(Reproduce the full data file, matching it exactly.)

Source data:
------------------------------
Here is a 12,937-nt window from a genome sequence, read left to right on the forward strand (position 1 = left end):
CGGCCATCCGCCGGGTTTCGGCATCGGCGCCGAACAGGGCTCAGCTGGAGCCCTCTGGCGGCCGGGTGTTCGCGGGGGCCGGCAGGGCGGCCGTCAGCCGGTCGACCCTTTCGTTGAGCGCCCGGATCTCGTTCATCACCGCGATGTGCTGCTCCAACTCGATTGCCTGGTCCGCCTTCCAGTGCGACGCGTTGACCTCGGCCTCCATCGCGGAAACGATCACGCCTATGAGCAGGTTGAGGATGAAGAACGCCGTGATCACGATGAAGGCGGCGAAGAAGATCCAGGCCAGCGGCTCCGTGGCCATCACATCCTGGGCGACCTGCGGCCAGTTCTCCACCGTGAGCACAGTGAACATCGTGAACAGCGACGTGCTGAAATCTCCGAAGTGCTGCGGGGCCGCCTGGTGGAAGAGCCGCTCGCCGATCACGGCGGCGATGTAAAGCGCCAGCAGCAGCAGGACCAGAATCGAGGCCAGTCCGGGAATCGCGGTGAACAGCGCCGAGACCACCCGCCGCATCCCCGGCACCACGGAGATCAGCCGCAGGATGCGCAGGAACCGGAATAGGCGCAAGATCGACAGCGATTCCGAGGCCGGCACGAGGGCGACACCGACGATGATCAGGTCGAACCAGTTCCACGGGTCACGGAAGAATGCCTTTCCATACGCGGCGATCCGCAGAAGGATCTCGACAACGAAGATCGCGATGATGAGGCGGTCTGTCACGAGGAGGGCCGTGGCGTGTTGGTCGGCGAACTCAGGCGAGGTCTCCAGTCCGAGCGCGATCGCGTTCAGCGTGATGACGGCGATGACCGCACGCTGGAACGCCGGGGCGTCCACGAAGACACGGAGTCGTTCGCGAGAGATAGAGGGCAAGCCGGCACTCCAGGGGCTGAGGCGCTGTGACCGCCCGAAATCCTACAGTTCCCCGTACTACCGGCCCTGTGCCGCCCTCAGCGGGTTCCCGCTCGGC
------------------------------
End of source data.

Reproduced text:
Here is a 12,937-nt window from a genome sequence, read left to right on the forward strand (position 1 = left end):
CGGCCATCCGCCGGGTTTCGGCATCGGCGCCGAACAGGGCTCAGCTGGAGCCCTCTGGCGGCCGGGTGTTCGCGGGGGCCGGCAGGGCGGCCGTCAGCCGGTCGACCCTTTCGTTGAGCGCCCGGATCTCGTTCATCACCGCGATGTGCTGCTCCAACTCGATTGCCTGGTCCGCCTTCCAGTGCGACGCGTTGACCTCGGCCTCCATCGCGGAAACGATCACGCCTATGAGCAGGTTGAGGATGAAGAACGCCGTGATCACGATGAAGGCGGCGAAGAAGATCCAGGCCAGCGGCTCCGTGGCCATCACATCCTGGGCGACCTGCGGCCAGTTCTCCACCGTGAGCACAGTGAACATCGTGAACAGCGACGTGCTGAAATCTCCGAAGTGCTGCGGGGCCGCCTGGTGGAAGAGCCGCTCGCCGATCACGGCGGCGATGTAAAGCGCCAGCAGCAGCAGGACCAGAATCGAGGCCAGTCCGGGAATCGCGGTGAACAGCGCCGAGACCACCCGCCGCATCCCCGGCACCACGGAGATCAGCCGCAGGATGCGCAGGAACCGGAATAGGCGCAAGATCGACAGCGATTCCGAGGCCGGCACGAGGGCGACACCGACGATGATCAGGTCGAACCAGTTCCACGGGTCACGGAAGAATGCCTTTCCATACGCGGCGATCCGCAGAAGGATCTCGACAACGAAGATCGCGATGATGAGGCGGTCTGTCACGAGGAGGGCCGTGGCGTGTTGGTCGGCGAACTCAGGCGAGGTCTCCAGTCCGAGCGCGATCGCGTTCAGCGTGATGACGGCGATGACCGCACGCTGGAACGCCGGGGCGTCCACGAAGACACGGAGTCGTTCGCGAGAGATAGAGGGCAAGCCGGCACTCCAGGGGCTGAGGCGCTGTGACCGCCCGAAATCCTACAGTTCCCCGTACTACCGGCCCTGTGCCGCCCTCAGCGGGTTCCCGCTCGGC